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Flag of the Commandant of the United States Coast Guard
The Commandant of the United States Coast Guard is the highest ranking member of the United States Coast Guard. He is the only four-star Admiral of the Coast Guard, and is appointed for a four year term by the President of the United States upon confirmation by the United States Senate. He is assisted by a Vice-Commandant, two Assistant Commandants/Area Commanders and a Chief of Staff, all of whom are three-star Vice Admiral.

Unlike the Commandant of the Marine Corps, the Coast Guard Commandant is not a member of the Joint Chiefs of Staff; he is, however, entitled to the same supplemental pay as the Joint Chiefs, per 37 U.S.C ยง 414(a)(5) ($4,000 per annum in 2009), and is accorded privilege of the floor under Senate Rule XXIII(1) as a de facto JCS member during Presidential addresses. Furthermore, in contrast to the Joint Chiefs who are not in the military's operational chain of command, the Commandant of the Coast Guard commands his service. He reports to the President, under the Secretary of Homeland Security. Prior to the creation of the Department of Homeland Securitymarker in 2003, the Coast Guard Commandant reported to the Secretary of Transportation.

Evolution of the rank and title

The title of Commandant dates to a 1923 act that distributed the commissioned line and engineer officers of the Coast Guard in grades. Before 1923, the rank and title of the head of the Coast Guard was "captain-commandant." The rank "captain-commandant" originated in the Revenue Cutter Service in 1908. The original holder of that rank was the Chief of the Revenue Cutter Service (also known as the Revenue Marine). The Coast Guard traces the lineage of Commandants back to Captain Leonard G. Shepard, chief of the Revenue Marine Bureau, even though he never officially received the title of Captain-Commandant. The Captain-Commandant position was created in 1908 when Captain Worth G. Ross was the first to actually hold the position. Although he was retired, Captain Charles F. Shoemaker was elevated to the rank of Captain-Commandant. Captain Shepard had already died and was not elevated to the rank.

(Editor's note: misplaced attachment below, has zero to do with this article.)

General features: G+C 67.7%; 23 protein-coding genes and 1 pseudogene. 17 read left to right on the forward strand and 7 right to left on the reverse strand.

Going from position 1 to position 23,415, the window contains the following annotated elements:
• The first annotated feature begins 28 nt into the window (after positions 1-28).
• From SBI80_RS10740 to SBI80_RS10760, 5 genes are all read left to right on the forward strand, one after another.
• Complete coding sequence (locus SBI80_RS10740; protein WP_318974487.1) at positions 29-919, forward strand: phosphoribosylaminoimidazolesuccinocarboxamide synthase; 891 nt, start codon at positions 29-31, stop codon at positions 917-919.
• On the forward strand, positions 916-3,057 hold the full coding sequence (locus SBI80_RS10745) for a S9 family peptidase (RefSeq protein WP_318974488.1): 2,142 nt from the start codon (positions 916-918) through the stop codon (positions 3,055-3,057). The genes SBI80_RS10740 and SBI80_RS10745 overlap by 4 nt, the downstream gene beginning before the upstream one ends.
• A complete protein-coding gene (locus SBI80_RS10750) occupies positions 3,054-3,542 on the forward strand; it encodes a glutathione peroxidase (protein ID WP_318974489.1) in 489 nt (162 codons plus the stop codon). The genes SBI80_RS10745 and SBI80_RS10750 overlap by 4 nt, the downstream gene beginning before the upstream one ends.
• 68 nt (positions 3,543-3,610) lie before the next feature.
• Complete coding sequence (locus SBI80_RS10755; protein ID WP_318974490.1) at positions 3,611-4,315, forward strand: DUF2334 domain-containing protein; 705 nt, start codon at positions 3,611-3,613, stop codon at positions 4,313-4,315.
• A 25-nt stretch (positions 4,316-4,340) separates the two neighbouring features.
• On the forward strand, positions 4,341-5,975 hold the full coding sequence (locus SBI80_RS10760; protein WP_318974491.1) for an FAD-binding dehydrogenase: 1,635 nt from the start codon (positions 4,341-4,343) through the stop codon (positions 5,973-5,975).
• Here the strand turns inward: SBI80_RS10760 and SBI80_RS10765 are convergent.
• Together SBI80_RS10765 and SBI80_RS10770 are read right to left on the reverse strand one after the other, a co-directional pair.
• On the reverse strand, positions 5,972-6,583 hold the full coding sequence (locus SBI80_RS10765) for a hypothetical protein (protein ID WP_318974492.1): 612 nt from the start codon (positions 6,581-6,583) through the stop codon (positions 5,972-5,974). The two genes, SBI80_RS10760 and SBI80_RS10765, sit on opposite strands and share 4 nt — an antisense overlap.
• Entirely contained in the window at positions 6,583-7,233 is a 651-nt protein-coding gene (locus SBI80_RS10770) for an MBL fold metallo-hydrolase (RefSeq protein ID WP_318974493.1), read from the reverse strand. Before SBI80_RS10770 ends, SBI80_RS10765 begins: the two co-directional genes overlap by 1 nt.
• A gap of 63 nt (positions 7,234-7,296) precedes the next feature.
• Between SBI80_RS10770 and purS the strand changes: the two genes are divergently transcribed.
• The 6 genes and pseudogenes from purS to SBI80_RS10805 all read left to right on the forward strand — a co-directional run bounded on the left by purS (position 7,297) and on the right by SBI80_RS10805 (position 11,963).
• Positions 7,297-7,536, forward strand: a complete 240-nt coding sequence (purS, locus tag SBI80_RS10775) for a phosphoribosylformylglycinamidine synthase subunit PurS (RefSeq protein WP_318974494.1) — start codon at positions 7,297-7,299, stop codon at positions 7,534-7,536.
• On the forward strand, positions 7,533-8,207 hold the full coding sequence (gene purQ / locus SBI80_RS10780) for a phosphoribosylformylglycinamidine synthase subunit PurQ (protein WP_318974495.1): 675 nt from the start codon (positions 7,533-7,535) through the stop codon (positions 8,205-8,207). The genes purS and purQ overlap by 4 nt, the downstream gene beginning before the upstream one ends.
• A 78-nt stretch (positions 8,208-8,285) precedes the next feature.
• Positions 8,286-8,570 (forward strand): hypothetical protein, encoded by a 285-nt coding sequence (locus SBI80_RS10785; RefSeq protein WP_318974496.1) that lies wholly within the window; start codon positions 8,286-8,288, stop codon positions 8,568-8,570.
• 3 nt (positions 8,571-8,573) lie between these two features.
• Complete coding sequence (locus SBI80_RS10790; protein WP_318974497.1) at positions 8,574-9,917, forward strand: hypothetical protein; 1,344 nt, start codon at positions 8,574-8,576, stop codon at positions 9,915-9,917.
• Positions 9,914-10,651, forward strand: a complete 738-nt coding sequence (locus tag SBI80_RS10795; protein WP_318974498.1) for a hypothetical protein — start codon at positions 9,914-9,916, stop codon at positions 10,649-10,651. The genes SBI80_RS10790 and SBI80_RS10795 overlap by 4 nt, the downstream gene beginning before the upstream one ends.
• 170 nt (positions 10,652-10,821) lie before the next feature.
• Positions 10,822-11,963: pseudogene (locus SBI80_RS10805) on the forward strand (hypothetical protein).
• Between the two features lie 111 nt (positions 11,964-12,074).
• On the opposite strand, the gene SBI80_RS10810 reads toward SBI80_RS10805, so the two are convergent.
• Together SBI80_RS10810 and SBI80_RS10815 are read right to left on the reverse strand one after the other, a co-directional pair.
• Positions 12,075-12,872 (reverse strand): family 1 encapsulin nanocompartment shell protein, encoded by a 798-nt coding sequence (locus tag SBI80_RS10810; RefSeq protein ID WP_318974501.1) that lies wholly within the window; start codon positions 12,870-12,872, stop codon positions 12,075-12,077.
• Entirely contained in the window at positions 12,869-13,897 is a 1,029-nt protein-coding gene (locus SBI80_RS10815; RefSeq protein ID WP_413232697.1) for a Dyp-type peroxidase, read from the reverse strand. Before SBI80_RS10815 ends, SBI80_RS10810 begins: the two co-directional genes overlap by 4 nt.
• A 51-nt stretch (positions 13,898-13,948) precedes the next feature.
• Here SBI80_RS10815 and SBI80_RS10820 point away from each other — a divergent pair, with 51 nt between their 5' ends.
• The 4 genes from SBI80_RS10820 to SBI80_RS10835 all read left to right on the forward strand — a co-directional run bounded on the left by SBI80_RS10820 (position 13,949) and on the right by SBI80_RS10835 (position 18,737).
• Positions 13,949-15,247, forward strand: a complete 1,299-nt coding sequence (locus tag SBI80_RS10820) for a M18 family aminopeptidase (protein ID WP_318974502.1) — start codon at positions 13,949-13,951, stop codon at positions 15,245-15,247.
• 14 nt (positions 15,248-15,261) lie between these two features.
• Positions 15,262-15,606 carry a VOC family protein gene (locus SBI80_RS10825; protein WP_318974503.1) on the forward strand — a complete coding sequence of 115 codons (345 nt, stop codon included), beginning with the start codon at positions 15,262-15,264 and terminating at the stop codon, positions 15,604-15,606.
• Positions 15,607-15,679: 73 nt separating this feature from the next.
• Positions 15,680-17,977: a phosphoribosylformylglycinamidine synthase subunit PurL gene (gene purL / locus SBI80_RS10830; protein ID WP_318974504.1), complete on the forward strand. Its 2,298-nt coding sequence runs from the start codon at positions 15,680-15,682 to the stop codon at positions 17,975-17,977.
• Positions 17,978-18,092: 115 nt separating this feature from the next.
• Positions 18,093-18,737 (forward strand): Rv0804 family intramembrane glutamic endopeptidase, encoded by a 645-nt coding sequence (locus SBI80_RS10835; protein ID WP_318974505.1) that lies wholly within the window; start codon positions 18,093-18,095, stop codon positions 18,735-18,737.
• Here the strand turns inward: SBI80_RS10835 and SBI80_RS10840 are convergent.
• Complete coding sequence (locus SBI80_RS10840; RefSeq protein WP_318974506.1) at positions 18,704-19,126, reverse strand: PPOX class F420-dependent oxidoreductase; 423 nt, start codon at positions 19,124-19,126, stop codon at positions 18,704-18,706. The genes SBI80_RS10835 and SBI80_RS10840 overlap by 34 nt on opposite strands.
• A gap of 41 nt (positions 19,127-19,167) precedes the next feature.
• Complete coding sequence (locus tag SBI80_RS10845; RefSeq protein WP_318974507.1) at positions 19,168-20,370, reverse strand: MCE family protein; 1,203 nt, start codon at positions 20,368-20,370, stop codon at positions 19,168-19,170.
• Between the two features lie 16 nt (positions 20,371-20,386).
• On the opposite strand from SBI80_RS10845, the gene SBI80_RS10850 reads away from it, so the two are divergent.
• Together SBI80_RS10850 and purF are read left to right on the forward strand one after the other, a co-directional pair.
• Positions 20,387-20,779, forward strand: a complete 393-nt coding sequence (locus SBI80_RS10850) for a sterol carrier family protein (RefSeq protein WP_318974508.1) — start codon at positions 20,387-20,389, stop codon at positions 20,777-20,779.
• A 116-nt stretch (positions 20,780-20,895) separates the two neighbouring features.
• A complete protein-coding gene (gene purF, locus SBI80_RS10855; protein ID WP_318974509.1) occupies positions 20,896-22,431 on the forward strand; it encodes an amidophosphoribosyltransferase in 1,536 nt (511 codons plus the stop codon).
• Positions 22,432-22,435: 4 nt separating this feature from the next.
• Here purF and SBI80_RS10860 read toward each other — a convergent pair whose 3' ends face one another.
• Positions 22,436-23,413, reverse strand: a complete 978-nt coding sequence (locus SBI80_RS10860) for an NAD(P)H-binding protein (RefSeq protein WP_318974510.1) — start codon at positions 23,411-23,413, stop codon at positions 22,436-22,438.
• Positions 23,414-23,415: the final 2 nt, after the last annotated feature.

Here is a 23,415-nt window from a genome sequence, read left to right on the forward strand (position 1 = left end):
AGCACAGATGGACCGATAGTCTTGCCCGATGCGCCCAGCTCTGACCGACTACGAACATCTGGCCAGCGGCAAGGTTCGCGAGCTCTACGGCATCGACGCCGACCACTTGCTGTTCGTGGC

Chiefs of the Revenue Marine Bureau

Chiefs exercised centralized control over the Revenue Marine Bureau.

  • Captain Alexander V. Fraser, USRM, 1843-1848

  • Captain Richard Evans, USRM, 1848-1849

In 1849 the Revenue Marine Bureau was dissolved, and the Revenue Marine fell under the control the Commissioner of Customs until the Revenue Marine Bureau was again established in 1869.

  • N. Broughton Devereux, 1869-1871

  • Ezra Clark, 1878-1885

  • Peter Bonnett, 1885-1889


Revenue Cutter Service

1. Captain Leonard G. Shepard (1889-1895)

2. Captain Charles F. Shoemaker (1895-1905) (promoted, in retirement, to Captain-Commandant in 1908)

3. Captain-Commandant Worth G. Ross (1905-1911) (promoted, on active duty, to Captain-Commandant in 1908)

4. Captain-Commandant Ellsworth P. Bertholf (1911-1915)

United States Coast Guard

5. Rear Admiral William E. Reynolds (1919-1924)

6. Rear Admiral Frederick C. Billard (1924-1932)

7. Rear Admiral Harry G. Hamlet (1932-1936)

8. Admiral Russell R. Waesche (1936-1946)

9. Admiral Joseph F. Farley (1946-1949)

10. Vice Admiral Merlin O'Neill (1949-1954)

11. Admiral Alfred C. Richmond (1954-1962)

12. Admiral Edwin J. Roland (1962-1966)

13. Admiral Willard J. Smith (1966-1970)

14. Admiral Chester R. Bender (1970-1974)

15. Admiral Owen W. Siler (1974-1978)

16. Admiral John B. Hayes (1978-1982)

17. Admiral James S. Gracey (1982-1986)

18. Admiral Paul A. Yost, Jr. (1986-1990)

19. Admiral J. William Kime (1990-1994)

20. Admiral Robert E. Kramek (1994-1998)

21. Admiral James Loy (1998-2002)

22. Admiral Thomas H. Collins (2002-2006)

23. Admiral Thad W. Allen (2006-present)


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